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Credit Card Charge-Offs: Can They Be Removed from Credit Reports?

In my last post regarding Charge-offs and Collections, I wrote about how a lot of consumers become confused when they pull their credit reports and find an overdue credit card account reporting twice.  The same debt can't be listed on your credit reports twice, right? Wrong.  In fact, most credit card accounts that have been charged off by the original creditor are not only reported as charge-offs, but they're also reported as collections after they're sold or transferred to a third-party collection agency.  It's a double whammy to your credit scores and a very frustrating situation to find yourself in.

So, can you actually remove a charge off from your credit reports? And what if you pay off the collection?  Will the original charge-off then disappear?  What happens to the paid collection itself? I can't tell you how many times I've seen these questions in our Credit Talk Forum.  It frankly can be quite confusing, but the simple answer I give to our forum members is usually the same. Yes, charge-offs can be removed.  No, charge-offs won't disappear just because you paid off the collection. And finally, paid collections are just that- paid collections.  They will probably remain on your credit reports, and the FICO credit-scoring model doesn't really like them any more than "unpaid" collections either.  

Of course, the caveat here is that everything is negotiable when dealing with creditors, so success in removing collections or charge-offs from credit reports will vary from situation to situation. The key is to not be afraid to negotiate with your credit scores in mind.  While it's not always possible, many consumers have found success negotiating the removal of a collection when making payment in full.  If you don't ask for it, it's not going to happen, so push for it.  Ask multiple times, and don't give up the first time someone says it's impossible. If you do finally get a yes, get it in writing before doing anything else.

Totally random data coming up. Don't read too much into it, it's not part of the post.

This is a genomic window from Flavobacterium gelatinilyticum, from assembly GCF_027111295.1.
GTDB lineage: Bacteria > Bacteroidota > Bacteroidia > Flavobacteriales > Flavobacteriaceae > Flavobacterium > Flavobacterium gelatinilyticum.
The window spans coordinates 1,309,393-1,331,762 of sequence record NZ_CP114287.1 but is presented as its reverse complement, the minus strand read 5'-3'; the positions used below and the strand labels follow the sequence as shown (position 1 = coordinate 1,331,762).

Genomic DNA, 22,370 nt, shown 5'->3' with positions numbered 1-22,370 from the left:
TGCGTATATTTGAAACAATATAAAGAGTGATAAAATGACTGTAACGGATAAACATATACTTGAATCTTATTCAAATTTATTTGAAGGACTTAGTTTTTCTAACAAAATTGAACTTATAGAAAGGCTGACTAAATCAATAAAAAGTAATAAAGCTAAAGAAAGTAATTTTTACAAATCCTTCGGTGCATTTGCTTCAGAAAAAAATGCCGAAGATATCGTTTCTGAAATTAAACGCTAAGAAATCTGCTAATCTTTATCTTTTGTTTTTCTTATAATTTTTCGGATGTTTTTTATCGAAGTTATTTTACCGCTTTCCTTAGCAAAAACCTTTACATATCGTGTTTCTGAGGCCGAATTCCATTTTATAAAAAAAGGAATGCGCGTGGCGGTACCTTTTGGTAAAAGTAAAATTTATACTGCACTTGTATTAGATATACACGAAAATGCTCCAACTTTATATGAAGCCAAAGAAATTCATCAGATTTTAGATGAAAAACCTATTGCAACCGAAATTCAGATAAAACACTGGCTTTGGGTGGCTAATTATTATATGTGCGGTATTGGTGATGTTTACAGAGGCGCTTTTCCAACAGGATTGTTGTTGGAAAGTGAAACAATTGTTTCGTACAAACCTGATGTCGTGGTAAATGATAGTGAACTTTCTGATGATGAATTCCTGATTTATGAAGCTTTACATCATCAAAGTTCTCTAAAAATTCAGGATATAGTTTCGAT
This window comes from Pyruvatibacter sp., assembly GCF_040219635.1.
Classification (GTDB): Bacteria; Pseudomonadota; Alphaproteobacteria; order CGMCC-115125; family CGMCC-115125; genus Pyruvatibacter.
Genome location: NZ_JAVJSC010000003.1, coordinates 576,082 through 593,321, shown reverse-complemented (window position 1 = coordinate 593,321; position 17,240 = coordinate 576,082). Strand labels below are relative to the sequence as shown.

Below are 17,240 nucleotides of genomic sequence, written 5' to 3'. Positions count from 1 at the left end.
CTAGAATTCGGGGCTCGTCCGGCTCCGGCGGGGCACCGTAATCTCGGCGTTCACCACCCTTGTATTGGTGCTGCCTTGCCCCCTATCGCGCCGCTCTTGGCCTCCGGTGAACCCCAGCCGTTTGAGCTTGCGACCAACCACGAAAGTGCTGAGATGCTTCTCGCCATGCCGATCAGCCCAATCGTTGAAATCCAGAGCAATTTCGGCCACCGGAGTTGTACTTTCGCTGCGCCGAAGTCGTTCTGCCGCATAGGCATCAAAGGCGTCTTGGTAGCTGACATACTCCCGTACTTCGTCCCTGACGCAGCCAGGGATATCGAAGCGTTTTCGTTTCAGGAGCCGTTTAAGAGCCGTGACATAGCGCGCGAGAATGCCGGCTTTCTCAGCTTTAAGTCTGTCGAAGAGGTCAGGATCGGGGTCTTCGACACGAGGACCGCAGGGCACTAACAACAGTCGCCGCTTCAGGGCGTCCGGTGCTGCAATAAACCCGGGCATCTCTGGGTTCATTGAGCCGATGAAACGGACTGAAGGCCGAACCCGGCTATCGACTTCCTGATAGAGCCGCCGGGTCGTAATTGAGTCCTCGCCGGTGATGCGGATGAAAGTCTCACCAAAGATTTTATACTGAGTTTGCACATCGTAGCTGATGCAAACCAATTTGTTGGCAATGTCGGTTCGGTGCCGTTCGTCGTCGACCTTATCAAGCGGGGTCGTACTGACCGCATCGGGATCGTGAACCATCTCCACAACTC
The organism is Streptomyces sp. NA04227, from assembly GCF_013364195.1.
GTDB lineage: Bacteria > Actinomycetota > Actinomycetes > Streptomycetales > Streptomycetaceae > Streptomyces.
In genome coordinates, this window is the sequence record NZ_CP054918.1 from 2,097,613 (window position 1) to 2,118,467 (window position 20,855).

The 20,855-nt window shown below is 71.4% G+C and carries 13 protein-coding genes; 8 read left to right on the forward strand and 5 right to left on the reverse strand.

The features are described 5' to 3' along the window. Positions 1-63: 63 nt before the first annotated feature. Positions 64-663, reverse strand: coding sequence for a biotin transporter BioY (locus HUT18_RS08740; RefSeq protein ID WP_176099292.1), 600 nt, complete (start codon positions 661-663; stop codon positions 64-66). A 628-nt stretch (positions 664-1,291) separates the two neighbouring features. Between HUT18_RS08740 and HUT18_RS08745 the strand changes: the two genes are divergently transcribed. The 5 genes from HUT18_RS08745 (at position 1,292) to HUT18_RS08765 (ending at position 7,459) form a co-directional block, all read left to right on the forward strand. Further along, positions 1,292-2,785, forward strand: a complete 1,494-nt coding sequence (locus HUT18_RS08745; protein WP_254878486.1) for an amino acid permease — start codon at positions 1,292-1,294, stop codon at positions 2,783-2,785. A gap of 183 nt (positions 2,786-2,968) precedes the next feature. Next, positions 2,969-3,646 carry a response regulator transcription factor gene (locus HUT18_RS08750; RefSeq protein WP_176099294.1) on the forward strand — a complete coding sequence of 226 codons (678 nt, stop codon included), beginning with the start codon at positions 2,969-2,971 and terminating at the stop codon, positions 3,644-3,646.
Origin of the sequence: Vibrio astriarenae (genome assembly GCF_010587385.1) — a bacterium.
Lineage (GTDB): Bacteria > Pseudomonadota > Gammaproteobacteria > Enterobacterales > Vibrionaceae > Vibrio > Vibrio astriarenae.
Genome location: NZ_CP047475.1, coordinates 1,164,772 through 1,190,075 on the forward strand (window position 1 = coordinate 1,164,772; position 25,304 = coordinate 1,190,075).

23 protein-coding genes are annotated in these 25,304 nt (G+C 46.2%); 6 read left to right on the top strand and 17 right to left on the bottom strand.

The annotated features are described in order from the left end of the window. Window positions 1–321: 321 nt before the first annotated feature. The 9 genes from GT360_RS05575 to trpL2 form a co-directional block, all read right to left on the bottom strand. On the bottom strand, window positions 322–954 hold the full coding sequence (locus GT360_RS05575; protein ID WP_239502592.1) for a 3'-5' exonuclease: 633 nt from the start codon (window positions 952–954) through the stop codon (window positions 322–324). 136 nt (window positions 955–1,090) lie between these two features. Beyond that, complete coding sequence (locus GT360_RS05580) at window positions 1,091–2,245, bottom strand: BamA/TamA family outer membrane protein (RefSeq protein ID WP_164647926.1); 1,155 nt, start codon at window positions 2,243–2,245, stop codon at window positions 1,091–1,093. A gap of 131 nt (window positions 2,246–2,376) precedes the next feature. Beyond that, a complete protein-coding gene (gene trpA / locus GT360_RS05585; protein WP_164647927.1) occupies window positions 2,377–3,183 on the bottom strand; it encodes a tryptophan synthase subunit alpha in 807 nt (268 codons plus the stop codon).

Likewise, it can't hurt to take some time after the collection has been paid off to send a goodwill letter to the original creditor requesting that they delete the charge-off now that the debt has been paid in full.  Remember, the original creditor has absolutely no incentive or obligation to remove the charge-off from your credit history, but it's certainly worth a try.  You may be surprised at the result. Lastly, the FCRA provides consumers with the right to an accurate credit report, which means credit bureaus aren't allowed to report anything that's inaccurate, incomplete, or unverifiable. Don't be afraid to dispute items that fall into these categories through the 3 major credit reporting agencies—Experian, Equifax, and TransUnion.

Credit reports often contain errors, and something as simple as a valid dispute could result in a quick deletion that otherwise might have damaged your credit scores for many years.

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Joshua Heckathorn's picture

Joshua Heckathorn was President of Creditnet, is a credit expert and has been featured on CNNMoney, FOX Business, Yahoo Finance, The Street, and many other national publications during the past ten years.  He received a Bachelor of Science in Management (Finance) from Brigham Young University's Marriott School of Business and earned his MBA from Seattle University.

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Quora's picture

Credit score lowered due to owing only $13? Is this easily fixable?...

I'll assume this is showing as a collection on your credit reports, which is why you're claiming it hurt your credit scores.  Removing collections/charge offs from your credit reports isn't always easy, but it can be done. [1]  You should first find...

Charged Off Chuck's picture

Nothing crushes a credit score like being charged off. Well... allow me to back up a little; a bankruptcy is worse. In my less responsible days I got a little behind on my bills and was charged off by my call phone provider. My credit score took a hard nose dive after that!